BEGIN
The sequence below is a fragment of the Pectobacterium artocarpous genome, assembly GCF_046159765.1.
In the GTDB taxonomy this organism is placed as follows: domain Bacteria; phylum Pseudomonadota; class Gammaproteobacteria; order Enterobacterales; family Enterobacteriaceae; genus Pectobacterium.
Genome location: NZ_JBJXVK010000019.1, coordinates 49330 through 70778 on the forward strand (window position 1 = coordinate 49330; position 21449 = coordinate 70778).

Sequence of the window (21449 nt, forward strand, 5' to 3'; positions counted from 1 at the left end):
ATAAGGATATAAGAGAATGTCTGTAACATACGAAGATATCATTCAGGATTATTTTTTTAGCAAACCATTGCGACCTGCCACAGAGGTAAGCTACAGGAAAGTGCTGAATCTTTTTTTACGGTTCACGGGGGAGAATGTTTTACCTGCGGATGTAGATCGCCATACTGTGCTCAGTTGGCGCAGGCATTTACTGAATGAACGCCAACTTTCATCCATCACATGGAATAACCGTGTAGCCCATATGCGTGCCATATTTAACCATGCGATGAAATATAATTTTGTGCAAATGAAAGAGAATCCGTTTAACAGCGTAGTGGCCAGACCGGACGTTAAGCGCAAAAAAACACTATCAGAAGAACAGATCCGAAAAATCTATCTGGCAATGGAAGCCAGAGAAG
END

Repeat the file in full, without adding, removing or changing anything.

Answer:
The sequence below is a fragment of the Pectobacterium artocarpous genome, assembly GCF_046159765.1.
In the GTDB taxonomy this organism is placed as follows: domain Bacteria; phylum Pseudomonadota; class Gammaproteobacteria; order Enterobacterales; family Enterobacteriaceae; genus Pectobacterium.
Genome location: NZ_JBJXVK010000019.1, coordinates 49330 through 70778 on the forward strand (window position 1 = coordinate 49330; position 21449 = coordinate 70778).

Sequence of the window (21449 nt, forward strand, 5' to 3'; positions counted from 1 at the left end):
ATAAGGATATAAGAGAATGTCTGTAACATACGAAGATATCATTCAGGATTATTTTTTTAGCAAACCATTGCGACCTGCCACAGAGGTAAGCTACAGGAAAGTGCTGAATCTTTTTTTACGGTTCACGGGGGAGAATGTTTTACCTGCGGATGTAGATCGCCATACTGTGCTCAGTTGGCGCAGGCATTTACTGAATGAACGCCAACTTTCATCCATCACATGGAATAACCGTGTAGCCCATATGCGTGCCATATTTAACCATGCGATGAAATATAATTTTGTGCAAATGAAAGAGAATCCGTTTAACAGCGTAGTGGCCAGACCGGACGTTAAGCGCAAAAAAACACTATCAGAAGAACAGATCCGAAAAATCTATCTGGCAATGGAAGCCAGAGAAG